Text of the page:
By Dr Melanie Lee CBE, CEO
Last month I was pleased to take part online in a fireside chat at the Illumina for Startups Summit with Mostafa Ronaghi, Executive Chairman & Co-Founder, Cellanome and Paula Dowdy MBA, Board Director, Advisor and former SVP Illumina.
Entrepreneurs, founders, investors and industry leaders from around the world attended the event to share their latest perspectives and to connect.
LifeArc and Illumina’s paths first crossed in 2019, when Illumina decided it was time to look at expanding their genomics company creation engine outside the US and alighted on Cambridge as their first international location to build breakthrough genomic startups. LifeArc was interested in investing in the new initiative based on the great success that Illumina had achieved with the same model on the west coast of the US.
That was over four years ago, and since then truly revolutionary scientific ideas have underpinned the portfolio companies supported through the scheme.
Three key takeaway points for start ups
1. Make genomics understanding actionable
A key message for company startups: founders need to think really hard about the actionability of genomic information because, as Mostafa highlighted, the actionability of the genome is still below one per cent.
Being able to apply genomics to the early detection, treatment and even cure of a disease is on the horizon as the clinical diagnosis of conditions is fast-changing. For some conditions, the traditional diagnosis of disease after symptoms have appeared can be far too late and the slow wait is very distressing for a patient and their families awaiting a diagnosis and a treatment plan.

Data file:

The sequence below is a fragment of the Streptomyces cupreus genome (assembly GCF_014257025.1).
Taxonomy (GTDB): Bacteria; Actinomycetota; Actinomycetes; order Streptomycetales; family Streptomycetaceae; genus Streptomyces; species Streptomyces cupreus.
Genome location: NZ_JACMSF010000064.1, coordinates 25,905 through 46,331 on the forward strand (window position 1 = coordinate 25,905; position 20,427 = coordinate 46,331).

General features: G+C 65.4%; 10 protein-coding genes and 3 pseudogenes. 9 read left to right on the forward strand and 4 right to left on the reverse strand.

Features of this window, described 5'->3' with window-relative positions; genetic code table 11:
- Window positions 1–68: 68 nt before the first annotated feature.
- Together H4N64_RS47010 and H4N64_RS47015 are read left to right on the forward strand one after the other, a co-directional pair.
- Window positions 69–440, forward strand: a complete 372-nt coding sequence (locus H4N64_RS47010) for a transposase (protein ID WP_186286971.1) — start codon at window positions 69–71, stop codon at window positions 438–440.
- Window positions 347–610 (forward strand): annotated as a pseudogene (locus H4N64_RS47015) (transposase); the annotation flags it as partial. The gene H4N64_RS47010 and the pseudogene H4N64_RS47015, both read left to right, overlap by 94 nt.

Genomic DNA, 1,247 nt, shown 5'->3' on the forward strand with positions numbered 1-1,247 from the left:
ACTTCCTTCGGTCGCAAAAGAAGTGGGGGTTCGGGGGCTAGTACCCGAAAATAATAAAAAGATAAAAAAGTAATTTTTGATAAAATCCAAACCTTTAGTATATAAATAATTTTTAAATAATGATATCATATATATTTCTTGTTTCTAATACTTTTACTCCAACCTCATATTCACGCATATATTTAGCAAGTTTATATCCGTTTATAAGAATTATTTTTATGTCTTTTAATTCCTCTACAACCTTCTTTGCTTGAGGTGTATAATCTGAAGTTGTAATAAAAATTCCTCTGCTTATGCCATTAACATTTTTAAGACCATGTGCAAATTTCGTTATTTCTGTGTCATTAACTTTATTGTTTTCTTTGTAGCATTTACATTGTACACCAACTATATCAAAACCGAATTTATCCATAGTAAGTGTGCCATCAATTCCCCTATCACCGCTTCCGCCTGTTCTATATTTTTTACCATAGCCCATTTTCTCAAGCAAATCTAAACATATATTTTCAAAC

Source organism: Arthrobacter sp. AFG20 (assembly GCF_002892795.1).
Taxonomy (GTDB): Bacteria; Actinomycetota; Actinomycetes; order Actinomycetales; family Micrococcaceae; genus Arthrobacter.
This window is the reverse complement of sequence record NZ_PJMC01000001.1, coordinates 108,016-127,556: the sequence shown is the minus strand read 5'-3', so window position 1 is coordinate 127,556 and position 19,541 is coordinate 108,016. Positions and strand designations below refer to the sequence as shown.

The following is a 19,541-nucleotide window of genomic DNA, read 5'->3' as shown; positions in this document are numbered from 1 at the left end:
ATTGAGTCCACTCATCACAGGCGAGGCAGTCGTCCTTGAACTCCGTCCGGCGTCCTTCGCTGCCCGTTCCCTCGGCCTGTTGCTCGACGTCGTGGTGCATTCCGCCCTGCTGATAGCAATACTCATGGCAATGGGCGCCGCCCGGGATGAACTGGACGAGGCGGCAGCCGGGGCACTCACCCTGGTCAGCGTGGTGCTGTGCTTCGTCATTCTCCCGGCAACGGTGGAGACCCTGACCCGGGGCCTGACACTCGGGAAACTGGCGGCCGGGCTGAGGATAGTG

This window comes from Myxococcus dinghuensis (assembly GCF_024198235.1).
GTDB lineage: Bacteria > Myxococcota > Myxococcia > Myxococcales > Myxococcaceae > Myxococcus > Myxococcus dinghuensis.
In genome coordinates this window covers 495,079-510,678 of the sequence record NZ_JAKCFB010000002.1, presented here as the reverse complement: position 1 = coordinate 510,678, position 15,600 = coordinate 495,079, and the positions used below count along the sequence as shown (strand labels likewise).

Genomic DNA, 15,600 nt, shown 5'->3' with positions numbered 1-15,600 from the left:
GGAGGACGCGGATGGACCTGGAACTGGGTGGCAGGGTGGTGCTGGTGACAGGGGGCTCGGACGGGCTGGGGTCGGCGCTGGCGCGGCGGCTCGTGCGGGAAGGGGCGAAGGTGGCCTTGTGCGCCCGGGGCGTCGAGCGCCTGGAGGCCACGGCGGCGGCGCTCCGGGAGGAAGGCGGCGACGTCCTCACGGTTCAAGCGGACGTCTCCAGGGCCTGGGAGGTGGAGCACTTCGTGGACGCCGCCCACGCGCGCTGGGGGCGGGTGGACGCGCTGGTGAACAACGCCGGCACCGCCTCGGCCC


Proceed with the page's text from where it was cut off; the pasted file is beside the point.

For a very cruel condition like motor neuron disease, early diagnosis is crucial to help with appropriate treatment and the timely management of symptom onset. That is why, as part of our Motor Neuron Disease Translational Challenge, we are working on better detection, via patient data to predict those at risk of developing MND, using devices to measure ‘pre-symptomatic’ disease and identifying novel biomarkers to accelerate diagnosis of MND.
Founders need to understand how clinicians, healthcare systems and individuals can use understanding about individual mutations to design, plan and monitor their own lives from disease prevention to dietary approaches.
2. Focus on unmet need, like rare diseases
It is incredible to see the power we have now with genetic repair to be able to ‘solve the problem’ and to potentially cure rare genetically-based diseases. In the past, founders may have been reluctant to consider the rare disease space because of the lack of a commercially viable business model. But I urge genomics founders to take risks and heart from an example like Orchard Therapeutics and the approval they have for Libmeldy in Europe and the UK for children with metachromatic leukodystrophy (MLD).
Libmeldy is an autologous stem cell gene therapy product to treat MLD, a rare, inherited, neurometabolic disease that causes rapid and progressive demyelination and neurodegeneration, leading to severe neurological disability and death.
3. Do the right thing when markets are tough
Times are tough economically, with the ongoing war and the banking sector in turmoil, it’s a tough time to be pitching for investments. However, the fundamentals of life sciences as a sector have not changed. As Mostafa advised, entrepreneurs and founders should remain focussed on doing the right things: be in the right markets, with the right team and get backing from the right investors.
. . . and my final word of advice for entrepreneurs of startups
When you are faced with reasons from others why your ideas and plans won’t work, outperform to overcome that objection, by working out what needs to be done to prevent the expressed reasons from being an obstacle.
Be resilient and overcome those objections posed by your advisors and investors. This way you will be advancing your product and company’s journey.